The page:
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Ashton, Julian Rossi (1851–1942)

from Sydney Morning Herald

Julian Ashton, Fairfax Corporation, 1929

Julian Ashton, Fairfax Corporation, 1929

National Library of Australia, 51959826

The death on Monday afternoon, at the age of 91, of Mr. Julian Rossi Ashton, teacher and painter, ended a life devoted to art.

Known affectionately as the "Grand Old Man" of Australian art, he could justly claim to have been the trusted adviser of more young Australian painters than any other artist. Most of the exhibiting artists in Sydney to-day were, at some time or other, his pupils, and although many of them, because of study abroad and under other masters, may have found themselves strongly opposed to many of their former teacher's opinions, they have never lost their respect and affection for the man who gave them their early guidance.

His death will be mourned by artists and art-lovers throughout the Commonwealth.

Born at Penzance, Cornwall, in 1851, he received his first art lessons at the West London School of Art, and later was one of the first pupils at the Académie Julien in Paris. After exhibiting at the Royal Academy, he came to Australia and settled in Melbourne in 1878.

Moving to Sydney, he became president of the Royal Art Society (1886-92), a trustee of the National Gallery (1889 to 1899), president of the Society of Artists (1897-8 and 1907-21).

He was made a Commander of the Order of the British Empire in 1930.

Although in recent years he had painted little, he continued his teaching until shortly before his death.

Among his students were Gruner, Lambert, J. J. Hilder, Thea Proctor, Rah Fizelle, William Dobell, Adrian Feint, and many young painters of to-day.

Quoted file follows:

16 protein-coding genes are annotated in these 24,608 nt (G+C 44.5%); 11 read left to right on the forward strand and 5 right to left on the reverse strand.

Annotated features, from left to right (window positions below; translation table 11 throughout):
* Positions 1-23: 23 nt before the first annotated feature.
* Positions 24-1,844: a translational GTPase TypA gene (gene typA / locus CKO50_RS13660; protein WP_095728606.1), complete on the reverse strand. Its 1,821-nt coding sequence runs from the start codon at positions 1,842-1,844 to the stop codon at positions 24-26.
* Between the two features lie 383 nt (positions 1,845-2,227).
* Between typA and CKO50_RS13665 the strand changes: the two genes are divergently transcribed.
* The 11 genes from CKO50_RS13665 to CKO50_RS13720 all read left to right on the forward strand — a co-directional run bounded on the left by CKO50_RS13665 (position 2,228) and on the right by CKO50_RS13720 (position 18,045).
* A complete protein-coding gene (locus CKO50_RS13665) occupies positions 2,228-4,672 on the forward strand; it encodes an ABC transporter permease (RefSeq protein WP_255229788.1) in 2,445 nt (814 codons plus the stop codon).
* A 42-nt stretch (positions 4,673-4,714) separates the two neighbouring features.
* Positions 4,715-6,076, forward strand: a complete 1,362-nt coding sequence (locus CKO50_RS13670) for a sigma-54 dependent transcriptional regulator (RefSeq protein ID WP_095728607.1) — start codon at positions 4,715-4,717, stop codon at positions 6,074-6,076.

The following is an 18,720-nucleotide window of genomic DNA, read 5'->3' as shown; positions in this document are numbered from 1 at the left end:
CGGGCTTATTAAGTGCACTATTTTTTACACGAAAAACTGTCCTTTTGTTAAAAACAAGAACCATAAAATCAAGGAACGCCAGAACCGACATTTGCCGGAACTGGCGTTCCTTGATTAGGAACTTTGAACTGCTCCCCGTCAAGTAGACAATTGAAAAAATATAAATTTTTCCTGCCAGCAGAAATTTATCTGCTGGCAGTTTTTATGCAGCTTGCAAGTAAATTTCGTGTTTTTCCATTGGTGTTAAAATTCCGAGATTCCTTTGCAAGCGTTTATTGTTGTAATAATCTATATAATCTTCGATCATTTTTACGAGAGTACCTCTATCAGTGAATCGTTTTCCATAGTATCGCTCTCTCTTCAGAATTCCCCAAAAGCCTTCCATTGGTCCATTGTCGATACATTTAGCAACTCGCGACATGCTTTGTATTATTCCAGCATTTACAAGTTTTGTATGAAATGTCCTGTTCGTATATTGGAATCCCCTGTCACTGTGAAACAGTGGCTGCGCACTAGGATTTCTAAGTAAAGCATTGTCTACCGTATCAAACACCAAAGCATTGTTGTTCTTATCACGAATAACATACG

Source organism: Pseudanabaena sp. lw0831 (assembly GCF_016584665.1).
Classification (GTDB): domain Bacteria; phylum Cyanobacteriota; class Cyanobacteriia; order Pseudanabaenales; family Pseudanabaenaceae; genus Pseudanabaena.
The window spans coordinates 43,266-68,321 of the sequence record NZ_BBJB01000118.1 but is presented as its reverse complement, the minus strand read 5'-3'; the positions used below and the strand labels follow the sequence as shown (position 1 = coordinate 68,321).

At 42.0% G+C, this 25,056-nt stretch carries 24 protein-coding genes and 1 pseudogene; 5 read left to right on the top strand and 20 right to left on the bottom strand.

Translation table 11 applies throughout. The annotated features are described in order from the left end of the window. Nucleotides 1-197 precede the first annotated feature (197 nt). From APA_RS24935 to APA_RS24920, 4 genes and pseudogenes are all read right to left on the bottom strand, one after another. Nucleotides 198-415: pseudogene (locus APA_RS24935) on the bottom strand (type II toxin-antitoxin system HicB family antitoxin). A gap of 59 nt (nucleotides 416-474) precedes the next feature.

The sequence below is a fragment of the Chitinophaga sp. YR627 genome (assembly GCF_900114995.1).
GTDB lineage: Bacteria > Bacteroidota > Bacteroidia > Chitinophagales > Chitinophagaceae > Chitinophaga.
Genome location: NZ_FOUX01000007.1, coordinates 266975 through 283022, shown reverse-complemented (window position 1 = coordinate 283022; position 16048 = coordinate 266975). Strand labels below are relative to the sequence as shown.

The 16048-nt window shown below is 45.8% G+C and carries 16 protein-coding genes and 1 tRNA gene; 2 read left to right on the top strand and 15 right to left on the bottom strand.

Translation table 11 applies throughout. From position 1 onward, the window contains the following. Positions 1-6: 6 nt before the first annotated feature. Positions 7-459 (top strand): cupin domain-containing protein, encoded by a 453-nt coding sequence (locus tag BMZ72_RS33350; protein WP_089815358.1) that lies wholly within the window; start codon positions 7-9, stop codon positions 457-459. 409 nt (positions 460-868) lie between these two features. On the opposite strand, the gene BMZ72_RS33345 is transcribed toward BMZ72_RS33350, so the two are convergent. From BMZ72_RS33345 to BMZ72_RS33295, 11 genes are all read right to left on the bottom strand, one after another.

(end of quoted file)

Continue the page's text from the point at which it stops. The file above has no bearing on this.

He was mainly responsible for the establishment of the travelling scholarship which has enabled so many young painters to study in England and on the Continent.

He is represented by paintings in most Australian galleries, including those at Melbourne, Sydney, Adelaide, Brisbane, Bendigo, and Geelong. Pictures of his are also hanging in the National Portrait Gallery, London, and the Turnbull Library, Wellington.

The Premier, Mr. McKell, presented a portrait of Sir Henry Parkes painted by Mr. Ashton to the Legislative Assembly some months ago.

The funeral will take place at the Northern Suburbs Crematorium at 3 p.m. to-day.

The director of the National Art Gallery of New South Wales, Mr. Will Ashton, said yesterday that a small group of Mr. Julian Ashton's paintings would be hung immediately in the gallery as a memorial exhibition.

"It will be impossible to show many of his works," he said, "as most of them have been packed away as a precaution against air-raids.

"All painters will regret his death. He did a great deal for art in Australia, and his valuable influence, will be difficult to replace. Although I have the same name as he, I am no relation. He was a very lovable man."

Other tributes were:
Mr. Syd. Long: "I was a pupil of Julian Ashton, and he did a tremendous lot for me. He was a generous hearted friend. His death will come as a great blow to many artists and students."

Mr. Rah Fizelle: "His long life was dedicated to art, and he will be affectionately remembered by his many pupils and others for many years to come. He was admired by all."

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Citation details

'Ashton, Julian Rossi (1851–1942)', Obituaries Australia, National Centre of Biography, Australian National University, http://oa.anu.edu.au/obituary/ashton-julian-rossi-5073/text35381, accessed 18 November 2018.

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